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Are you prepared for a disaster?

Oftentimes in the news we hear of natural disasters where people are being evacuated. From tornadoes to flash floods to wild fires, depending on where you live, disasters can happen and catch you off guard unless you are prepared.pets inside

Not only is it important to have a plan of action for the humans in your family, but what about the family pets?

Even though more agencies are considering the family pet, make sure you are prepared first. That goes for every day emergencies to natural disasters.

According to the The Humane Society of the United States (HSUS), there are a number of things you can do to keep you and your pet at the ready:

  1. Identification goes a long way: Pet IDs for all your pets are essential every day and in case of emergency. Ensure your family pet wears a collar with ID tags as you never know what can happen. From your pet escaping out the front door to an emergency, things can happen, so have tags with current information on your pet at all times. Have your pets microchipped. It offers an added plus. Again, ensure you register the microchip with your current information. “Put your cell phone number on your pet’s tag.It may also be a good idea to include the phone number of a friend or relative outside your immediate area—in case you have had to evacuate,” according to the HSUS.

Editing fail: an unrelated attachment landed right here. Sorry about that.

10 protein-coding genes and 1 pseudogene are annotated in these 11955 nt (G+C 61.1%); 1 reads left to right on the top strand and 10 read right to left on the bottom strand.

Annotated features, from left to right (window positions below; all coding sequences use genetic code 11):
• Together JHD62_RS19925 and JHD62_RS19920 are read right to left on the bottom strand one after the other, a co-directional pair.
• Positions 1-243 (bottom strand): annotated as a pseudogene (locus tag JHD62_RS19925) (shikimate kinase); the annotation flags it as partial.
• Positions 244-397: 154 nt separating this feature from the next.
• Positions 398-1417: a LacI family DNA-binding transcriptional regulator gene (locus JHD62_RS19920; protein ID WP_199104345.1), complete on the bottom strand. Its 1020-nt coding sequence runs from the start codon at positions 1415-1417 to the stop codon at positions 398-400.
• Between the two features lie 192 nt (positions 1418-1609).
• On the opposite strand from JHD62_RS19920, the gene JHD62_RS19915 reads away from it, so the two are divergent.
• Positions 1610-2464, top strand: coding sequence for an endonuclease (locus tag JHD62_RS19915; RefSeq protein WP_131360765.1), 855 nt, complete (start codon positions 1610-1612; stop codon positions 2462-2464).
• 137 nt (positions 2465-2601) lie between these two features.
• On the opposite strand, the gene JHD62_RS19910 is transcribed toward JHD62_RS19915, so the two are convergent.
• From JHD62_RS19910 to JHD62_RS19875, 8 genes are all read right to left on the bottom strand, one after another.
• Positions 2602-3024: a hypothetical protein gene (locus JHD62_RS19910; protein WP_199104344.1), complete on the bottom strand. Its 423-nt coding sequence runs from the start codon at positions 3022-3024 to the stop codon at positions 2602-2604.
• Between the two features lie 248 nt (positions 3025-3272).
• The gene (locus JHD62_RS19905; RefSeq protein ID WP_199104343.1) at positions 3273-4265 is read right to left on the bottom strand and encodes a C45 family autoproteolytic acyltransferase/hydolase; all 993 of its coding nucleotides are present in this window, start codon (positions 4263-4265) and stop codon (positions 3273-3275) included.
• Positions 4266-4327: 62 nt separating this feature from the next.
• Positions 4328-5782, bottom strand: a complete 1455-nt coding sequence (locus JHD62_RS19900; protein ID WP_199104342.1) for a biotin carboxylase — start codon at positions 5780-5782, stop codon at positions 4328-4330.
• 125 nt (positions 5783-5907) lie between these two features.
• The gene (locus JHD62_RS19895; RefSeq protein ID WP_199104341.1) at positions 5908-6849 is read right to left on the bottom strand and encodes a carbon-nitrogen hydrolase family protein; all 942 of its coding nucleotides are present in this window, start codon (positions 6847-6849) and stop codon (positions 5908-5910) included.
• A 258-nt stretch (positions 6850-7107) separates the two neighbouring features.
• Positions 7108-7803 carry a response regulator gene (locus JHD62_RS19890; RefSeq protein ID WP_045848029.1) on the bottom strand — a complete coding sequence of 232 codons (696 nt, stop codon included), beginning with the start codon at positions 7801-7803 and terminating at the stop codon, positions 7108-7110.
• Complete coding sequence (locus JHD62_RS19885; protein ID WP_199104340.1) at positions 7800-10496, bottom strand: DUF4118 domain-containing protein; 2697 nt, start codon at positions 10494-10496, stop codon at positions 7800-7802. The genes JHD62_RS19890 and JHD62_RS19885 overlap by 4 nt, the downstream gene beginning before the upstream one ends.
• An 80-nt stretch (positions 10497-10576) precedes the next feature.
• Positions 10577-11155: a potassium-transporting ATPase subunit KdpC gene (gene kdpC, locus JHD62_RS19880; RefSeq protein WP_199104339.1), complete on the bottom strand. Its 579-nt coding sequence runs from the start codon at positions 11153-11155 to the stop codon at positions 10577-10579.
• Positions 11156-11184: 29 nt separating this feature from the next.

2. Prepare an emergency kit. From water, food, medications, litter box and leashes to harnesses and carriers, get it together and have it easily available.
  3. Do you have a place to stay with your pets in an emergency? Start researching places you can take your pet if it’s necessary. The HSUS recommends calling your local office of emergency management. Also check hotels and motels and their policies, friends, family, vets and shelters.
  4. Make arrangements with a trusted friend or family member in case you are away during an emergency so that they can take your pets until you meet up.
  5. If you have to evacuate, take your pets! According to the HSUS, “If it isn’t safe for you, it isn’t safe for your pets.”
  6. For those who must stay home during an emergency, find the safest place to wait it out with your pets.
  7. Keep pets safe after disaster. According to the HSUS, “Your home may be a very different place after the emergency is over, and it may be hard for your pets to adjust.” Make sure your pet is safe with dogs on a leash and your cats in cat carriers and within your sight. Don’t let pets roam as it could be very dangerous.emergency

The old adage, “Better safe than sorry” rings true when it involves pets and disaster. You’ll feel much better knowing you are prepared and that your beloved furry family members are protected.

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